Thomas Dymond was born in 1833 and lived to be sixty-seven years old. He was the manager of the Barnsley Main Colliery Company. He was married twice and his first wife. Elizabeth died in 1866 at the age of only twenty-eight. His second wife named Anne outlived him dying in 1923. Thomas Dymond bought Burntwood Hall about 1868 and it then stayed with the Dymond family for almost a century. Burntwood has always been part of Great Houghton but Thomas, being a Brierley man, had close connections with the village. He was church warden for Felkirk and in 1876 gave three bells to Felkirk Church when the tower was restored. Anne Dymond who was born at Penistone, was the aunt of Beatrice Tomasson. Beatrice was born at Barnby Moor Nottinghamshire and lived for many years in Gortnamona House Clontuskert Ireland, she came to live at Burntwood Hall as governess to Anne's daughter Catherine. She later became known as leading lady a mountaineer.

     On the death of Roger Dymond in 1960, the Dymond estate was sold off. Burnt Wood Hall is now the property of Mr. Douglas Ross-Gardner, the son of a well remembered local doctor. Howell Wood is now the property of the new West Yorkshire County Council.


Extra note

     There is a family tradition that Thomas Dymond owned a colliery where there was a disaster that deeply upset him and that his hair went grey overnight. He is known to have been Managing Director of Barnsley Main Colliery. Oaks Colliery was on the site of the later Barnsley Main. There was a disaster at Oaks Colliery that claimed several hundred lives on the 12th. -13th. December 1866. This made national headlines at the time. It does seem possible that Thomas Dymond could have been Managing Director 1866; it is the year his first wife died. There is a memorial to the disaster at the top of a hill on Doncaster Road Barnsley."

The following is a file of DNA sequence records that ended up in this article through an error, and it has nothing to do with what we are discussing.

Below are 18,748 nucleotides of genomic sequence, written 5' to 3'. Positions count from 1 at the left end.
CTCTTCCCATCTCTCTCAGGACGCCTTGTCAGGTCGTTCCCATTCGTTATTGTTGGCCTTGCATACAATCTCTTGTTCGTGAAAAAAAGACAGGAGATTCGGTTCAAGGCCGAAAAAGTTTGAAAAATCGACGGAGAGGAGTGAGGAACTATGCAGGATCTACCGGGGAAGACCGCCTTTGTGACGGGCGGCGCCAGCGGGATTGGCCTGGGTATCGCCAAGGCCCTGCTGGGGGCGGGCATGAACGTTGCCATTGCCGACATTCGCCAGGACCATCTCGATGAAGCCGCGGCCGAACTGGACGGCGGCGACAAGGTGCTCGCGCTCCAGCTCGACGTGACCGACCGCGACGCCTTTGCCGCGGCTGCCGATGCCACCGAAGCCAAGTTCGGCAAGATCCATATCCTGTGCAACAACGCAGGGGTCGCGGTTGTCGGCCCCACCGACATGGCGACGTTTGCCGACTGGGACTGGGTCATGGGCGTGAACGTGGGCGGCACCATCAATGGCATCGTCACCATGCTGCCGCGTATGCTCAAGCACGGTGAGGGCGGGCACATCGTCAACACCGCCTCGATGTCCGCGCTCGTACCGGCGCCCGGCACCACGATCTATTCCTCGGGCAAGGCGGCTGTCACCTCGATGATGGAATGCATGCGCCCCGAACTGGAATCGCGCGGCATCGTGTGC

Reply from Sandy

Dear Richard,

Thanks for this ....most impressed.

My knowledge is a bit hazy and I will print this out and show my Mother Mrs Margaret Francis Wade-Gery (nee Dymond) who lived there with her father Robert Dymond.

   I have difficulty remembering my own fathers’ family history which has been centred here at Bushmead Priory since the 15thC

The sunken garden she tells me the family called the Fairy garden and her father kept Bees there. The locals were frightened to visit because of a particularly vicious stinging Italian Queen Bee.

The secret underground passage used to partly fill with water and then freeze in winter making it difficult to walk through. During the war one of the workers used to hide there with his family when the air raid sirens sounded. (this amused the family as they considered the Germans hardly likely to bomb a remote part of Yorkshire. She also remembered they made their own gas in a plant situated on the right hand side of the driveway. The main garden stone wall needed constant annual maintenance because of the soft stone!

Her father John Dymond created a written work called Dymond on Death Duties which is known by all Legal firms who have an updated copy in their libraries....his eyesight suffered during this work and she helped him to finish it.

 They used 5 watt bulbs in the hallway which seems incredibly poor lighting

   The Forester known as Heaton worked across the Estate and the Woodlands, Ice House and Lakes....he sadly committed suicide after the Dymonds left and somehow tied his feet together so this would facilitate his removal from the Lake!

Lots of snippets some rather morose but nevertheless interesting!